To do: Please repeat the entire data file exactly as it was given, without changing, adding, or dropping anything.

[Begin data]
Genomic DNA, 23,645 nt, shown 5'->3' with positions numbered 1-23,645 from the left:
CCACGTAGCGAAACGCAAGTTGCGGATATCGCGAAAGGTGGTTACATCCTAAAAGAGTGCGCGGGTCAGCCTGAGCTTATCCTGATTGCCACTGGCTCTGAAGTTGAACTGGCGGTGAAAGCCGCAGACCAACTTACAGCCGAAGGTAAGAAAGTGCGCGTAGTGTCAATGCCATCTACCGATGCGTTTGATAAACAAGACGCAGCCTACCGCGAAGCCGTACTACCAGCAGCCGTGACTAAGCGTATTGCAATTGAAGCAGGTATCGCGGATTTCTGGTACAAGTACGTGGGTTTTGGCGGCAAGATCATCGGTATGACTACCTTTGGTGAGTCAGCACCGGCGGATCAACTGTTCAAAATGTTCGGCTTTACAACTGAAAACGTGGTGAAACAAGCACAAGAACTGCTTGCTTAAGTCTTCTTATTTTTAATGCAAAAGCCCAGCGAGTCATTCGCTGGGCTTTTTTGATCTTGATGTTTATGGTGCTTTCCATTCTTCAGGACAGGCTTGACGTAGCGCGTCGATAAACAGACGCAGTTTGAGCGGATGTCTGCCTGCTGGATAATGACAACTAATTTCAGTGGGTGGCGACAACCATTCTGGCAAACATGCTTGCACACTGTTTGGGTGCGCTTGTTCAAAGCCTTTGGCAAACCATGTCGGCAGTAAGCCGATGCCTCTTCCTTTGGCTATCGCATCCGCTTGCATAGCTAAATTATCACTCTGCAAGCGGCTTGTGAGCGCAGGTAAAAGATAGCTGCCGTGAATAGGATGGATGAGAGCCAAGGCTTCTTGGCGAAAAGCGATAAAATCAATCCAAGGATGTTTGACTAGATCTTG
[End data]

Genomic DNA, 23,645 nt, shown 5'->3' with positions numbered 1-23,645 from the left:
CCACGTAGCGAAACGCAAGTTGCGGATATCGCGAAAGGTGGTTACATCCTAAAAGAGTGCGCGGGTCAGCCTGAGCTTATCCTGATTGCCACTGGCTCTGAAGTTGAACTGGCGGTGAAAGCCGCAGACCAACTTACAGCCGAAGGTAAGAAAGTGCGCGTAGTGTCAATGCCATCTACCGATGCGTTTGATAAACAAGACGCAGCCTACCGCGAAGCCGTACTACCAGCAGCCGTGACTAAGCGTATTGCAATTGAAGCAGGTATCGCGGATTTCTGGTACAAGTACGTGGGTTTTGGCGGCAAGATCATCGGTATGACTACCTTTGGTGAGTCAGCACCGGCGGATCAACTGTTCAAAATGTTCGGCTTTACAACTGAAAACGTGGTGAAACAAGCACAAGAACTGCTTGCTTAAGTCTTCTTATTTTTAATGCAAAAGCCCAGCGAGTCATTCGCTGGGCTTTTTTGATCTTGATGTTTATGGTGCTTTCCATTCTTCAGGACAGGCTTGACGTAGCGCGTCGATAAACAGACGCAGTTTGAGCGGATGTCTGCCTGCTGGATAATGACAACTAATTTCAGTGGGTGGCGACAACCATTCTGGCAAACATGCTTGCACACTGTTTGGGTGCGCTTGTTCAAAGCCTTTGGCAAACCATGTCGGCAGTAAGCCGATGCCTCTTCCTTTGGCTATCGCATCCGCTTGCATAGCTAAATTATCACTCTGCAAGCGGCTTGTGAGCGCAGGTAAAAGATAGCTGCCGTGAATAGGATGGATGAGAGCCAAGGCTTCTTGGCGAAAAGCGATAAAATCAATCCAAGGATGTTTGACTAGATCTTG